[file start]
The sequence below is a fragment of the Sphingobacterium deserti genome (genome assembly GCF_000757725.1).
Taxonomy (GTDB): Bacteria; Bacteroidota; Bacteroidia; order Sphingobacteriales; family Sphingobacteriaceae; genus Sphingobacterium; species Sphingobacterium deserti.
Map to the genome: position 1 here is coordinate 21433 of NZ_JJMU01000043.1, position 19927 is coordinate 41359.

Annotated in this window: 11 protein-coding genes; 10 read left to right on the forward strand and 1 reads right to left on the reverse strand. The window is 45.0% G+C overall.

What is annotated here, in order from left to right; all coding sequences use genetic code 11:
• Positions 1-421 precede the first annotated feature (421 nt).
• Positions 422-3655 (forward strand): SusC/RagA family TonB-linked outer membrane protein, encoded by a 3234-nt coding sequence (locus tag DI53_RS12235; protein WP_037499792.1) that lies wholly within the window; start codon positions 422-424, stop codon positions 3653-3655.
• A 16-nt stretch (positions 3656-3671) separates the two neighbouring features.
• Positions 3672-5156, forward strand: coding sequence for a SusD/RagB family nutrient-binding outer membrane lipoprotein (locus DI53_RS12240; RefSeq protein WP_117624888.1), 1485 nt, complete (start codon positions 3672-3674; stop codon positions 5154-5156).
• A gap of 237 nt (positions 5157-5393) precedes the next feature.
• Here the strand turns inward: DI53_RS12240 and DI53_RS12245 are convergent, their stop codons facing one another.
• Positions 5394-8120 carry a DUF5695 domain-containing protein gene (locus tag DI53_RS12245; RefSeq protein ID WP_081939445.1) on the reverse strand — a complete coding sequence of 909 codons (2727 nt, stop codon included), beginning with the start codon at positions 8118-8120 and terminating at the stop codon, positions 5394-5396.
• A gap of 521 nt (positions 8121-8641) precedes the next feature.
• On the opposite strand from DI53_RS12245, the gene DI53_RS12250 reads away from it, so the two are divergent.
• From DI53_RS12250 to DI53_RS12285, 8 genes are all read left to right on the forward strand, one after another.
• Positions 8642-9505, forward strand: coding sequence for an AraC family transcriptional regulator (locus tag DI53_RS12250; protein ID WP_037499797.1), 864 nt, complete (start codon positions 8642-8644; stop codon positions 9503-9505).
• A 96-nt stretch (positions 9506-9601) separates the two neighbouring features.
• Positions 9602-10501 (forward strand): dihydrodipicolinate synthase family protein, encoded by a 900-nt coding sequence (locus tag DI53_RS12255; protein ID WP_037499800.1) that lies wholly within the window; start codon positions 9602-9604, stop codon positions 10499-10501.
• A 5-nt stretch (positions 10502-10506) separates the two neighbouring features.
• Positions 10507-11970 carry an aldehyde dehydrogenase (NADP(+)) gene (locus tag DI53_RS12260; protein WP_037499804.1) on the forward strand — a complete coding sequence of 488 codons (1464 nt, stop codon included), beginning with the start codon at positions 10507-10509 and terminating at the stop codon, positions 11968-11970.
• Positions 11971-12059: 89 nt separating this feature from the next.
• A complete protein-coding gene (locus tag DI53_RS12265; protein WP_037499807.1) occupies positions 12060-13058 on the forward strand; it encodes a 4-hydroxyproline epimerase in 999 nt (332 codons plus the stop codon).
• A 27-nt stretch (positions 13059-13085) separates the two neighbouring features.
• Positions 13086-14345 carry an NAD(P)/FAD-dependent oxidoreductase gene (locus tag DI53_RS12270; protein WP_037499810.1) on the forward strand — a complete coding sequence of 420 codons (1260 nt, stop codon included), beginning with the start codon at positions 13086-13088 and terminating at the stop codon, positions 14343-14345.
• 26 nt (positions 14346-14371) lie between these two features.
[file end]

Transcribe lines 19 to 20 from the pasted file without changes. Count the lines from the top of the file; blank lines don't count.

• A 5-nt stretch (positions 10502-10506) separates the two neighbouring features.
• Positions 10507-11970 carry an aldehyde dehydrogenase (NADP(+)) gene (locus tag DI53_RS12260; protein WP_037499804.1) on the forward strand — a complete coding sequence of 488 codons (1464 nt, stop codon included), beginning with the start codon at positions 10507-10509 and terminating at the stop codon, positions 11968-11970.